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Role of Human Glutathione S-Transferase Alpha in Modulating Cellular Stress and Cell Phase Transitions

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Title: Role of Human Glutathione S-Transferase Alpha in Modulating Cellular Stress and Cell Phase Transitions
Author: Adnan, Humaira
Department: Department of Biomedical Sciences
Program: Biomedical Sciences
Advisor: Kirby, Gordon
Abstract: As intestinal epithelial cells mature, they continuously transition from proliferation to differentiation to apoptosis under the influence of cell signalling pathways including c-Jun N-terminal kinase (JNK). Glutathione S-transferases (GSTs) are cytoprotective detoxification enzymes, some of which, including GSTA1, also sequester and inhibit JNK through complex formation. Thus, GSTA1 may be a key sensor of cellular state and regulator of responses to cell stress stimuli. The focus of this research study was to investigate the functional importance of GSTA1 in two contexts: 1) modulating complex integrity with JNK and activation of JNK by oxidative stress, 2) controlling cellular transitioning between proliferation, differentiation and apoptosis. In the first study, the impact of GSTA1 levels on dissociation of GSTA1-JNK complexes and JNK activation in response to cellular stress was investigated in the human colonic adenocarinoma Caco-2 cells. The pro-oxidant menadione caused GSTA1-JNK complex dissociation in preconfluent Caco-2 cells, whereas postconfluent cells were relatively resistant to this effect. Preconfluent cells were more sensitive than postconfluent cells to menadione-induced cytotoxicity. Additionally, menadione-induced JNK activation was transient since removal of the stimulus resulted in re-association of GSTA1 with JNK and significantly reduced cytotoxicity. Over-expression and knockdown of GSTA1 affected the degree of GSTA1-JNK complex association without altering the JNK activation. However, enhanced GSH levels by N-acetyl cysteine blocked menadione-induced complex dissociation and JNK activation in Caco-2 cells. The results suggest that the mechanism of menadione-mediated JNK activation involves the production of reactive oxygen species, likely superoxide anion, and that the level of intracellular GSH plays an important role in preventing menadione-induced GSTA1-JNK complex dissociation and subsequent JNK activation. The functional importance of GSTA1 in controlling cellular proliferation, differentiation and apoptosis was investigated. Sodium butyrate (NaB) is a short-chain fatty acid, physiologically present in the human large intestine and modulates transitioning of cell states in colon cancer cell lines. GSTA1 levels increased in association with differentiation markers in postconfluent Caco-2 cells. Forced expression of GSTA1 significantly reduced cellular proliferation and siRNA-mediated down-regulation of GSTA1 significantly increased cells in S-phase and associated cell proliferation. NaB (1 mM) reduced Caco-2 cell proliferation, increased differentiation and up-regulated GSTA1 activity. In contrast, higher dose of NaB (10 mM) caused toxicity in preconfluent cells via apoptosis through caspase-3 activation in association with reduced GSTA1 activity. GSTA1 down-regulation by siRNA did not alter NaB-induced differentiation or the sensitivity of Caco-2 cells to NaB-induced apoptosis. Furthermore, NaB (10 mM) caused GSTA1-JNK complex dissociation but did not affect JNK activation. These findings suggest that GSTA1 levels may play a role in modulating enterocyte proliferation but do not influence differentiation or apoptosis.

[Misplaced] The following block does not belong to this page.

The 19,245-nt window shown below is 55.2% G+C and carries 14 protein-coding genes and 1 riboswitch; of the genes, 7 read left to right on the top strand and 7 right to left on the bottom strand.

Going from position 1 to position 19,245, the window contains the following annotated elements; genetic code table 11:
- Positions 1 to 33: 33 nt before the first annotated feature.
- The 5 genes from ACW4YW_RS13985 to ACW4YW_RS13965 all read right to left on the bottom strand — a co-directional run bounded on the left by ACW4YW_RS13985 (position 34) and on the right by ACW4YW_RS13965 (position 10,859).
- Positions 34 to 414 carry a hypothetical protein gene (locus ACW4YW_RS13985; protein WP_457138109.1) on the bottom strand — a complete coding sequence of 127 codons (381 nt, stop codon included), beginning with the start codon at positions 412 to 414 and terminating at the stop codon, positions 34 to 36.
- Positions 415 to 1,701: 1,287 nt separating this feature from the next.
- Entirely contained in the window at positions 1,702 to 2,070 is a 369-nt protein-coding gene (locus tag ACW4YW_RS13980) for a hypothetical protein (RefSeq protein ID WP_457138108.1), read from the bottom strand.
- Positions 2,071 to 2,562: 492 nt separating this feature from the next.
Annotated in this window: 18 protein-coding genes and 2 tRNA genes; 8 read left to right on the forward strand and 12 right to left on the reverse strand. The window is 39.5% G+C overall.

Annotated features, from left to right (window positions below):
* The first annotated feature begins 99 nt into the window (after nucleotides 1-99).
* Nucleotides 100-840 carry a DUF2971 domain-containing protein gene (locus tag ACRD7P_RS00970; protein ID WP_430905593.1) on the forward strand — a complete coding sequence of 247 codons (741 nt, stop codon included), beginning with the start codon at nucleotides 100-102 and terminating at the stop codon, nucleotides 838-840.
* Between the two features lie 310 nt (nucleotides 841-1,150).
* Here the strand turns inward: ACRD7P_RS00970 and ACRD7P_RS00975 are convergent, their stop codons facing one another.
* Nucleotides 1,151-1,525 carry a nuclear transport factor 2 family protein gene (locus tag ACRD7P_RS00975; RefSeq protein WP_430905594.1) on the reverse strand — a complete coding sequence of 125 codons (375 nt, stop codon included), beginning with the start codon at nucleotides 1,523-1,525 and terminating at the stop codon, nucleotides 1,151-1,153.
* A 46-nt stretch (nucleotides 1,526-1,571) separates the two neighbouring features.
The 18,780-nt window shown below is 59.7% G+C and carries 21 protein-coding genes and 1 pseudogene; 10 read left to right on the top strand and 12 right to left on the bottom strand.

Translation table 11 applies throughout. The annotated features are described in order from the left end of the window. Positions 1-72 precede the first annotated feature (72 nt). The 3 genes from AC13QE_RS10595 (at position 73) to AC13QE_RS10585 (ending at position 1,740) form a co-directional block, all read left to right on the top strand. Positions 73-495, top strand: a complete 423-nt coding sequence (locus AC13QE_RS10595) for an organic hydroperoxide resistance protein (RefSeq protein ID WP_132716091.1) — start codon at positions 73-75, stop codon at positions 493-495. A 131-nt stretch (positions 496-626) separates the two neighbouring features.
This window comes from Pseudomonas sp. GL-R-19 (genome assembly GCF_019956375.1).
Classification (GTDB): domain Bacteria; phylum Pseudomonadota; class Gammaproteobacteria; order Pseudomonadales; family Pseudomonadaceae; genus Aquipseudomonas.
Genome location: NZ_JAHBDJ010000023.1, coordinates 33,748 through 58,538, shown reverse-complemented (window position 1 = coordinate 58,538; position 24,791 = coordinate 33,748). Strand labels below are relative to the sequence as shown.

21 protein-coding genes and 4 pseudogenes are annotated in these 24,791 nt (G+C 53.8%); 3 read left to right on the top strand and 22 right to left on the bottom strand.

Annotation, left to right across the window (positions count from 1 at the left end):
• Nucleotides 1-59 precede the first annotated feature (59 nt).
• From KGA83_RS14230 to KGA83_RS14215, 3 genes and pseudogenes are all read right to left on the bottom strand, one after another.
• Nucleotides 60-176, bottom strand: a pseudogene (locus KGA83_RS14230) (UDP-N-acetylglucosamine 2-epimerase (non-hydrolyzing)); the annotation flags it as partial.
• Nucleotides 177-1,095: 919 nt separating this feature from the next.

URI: http://hdl.handle.net/10214/3965
Date: 2012-07


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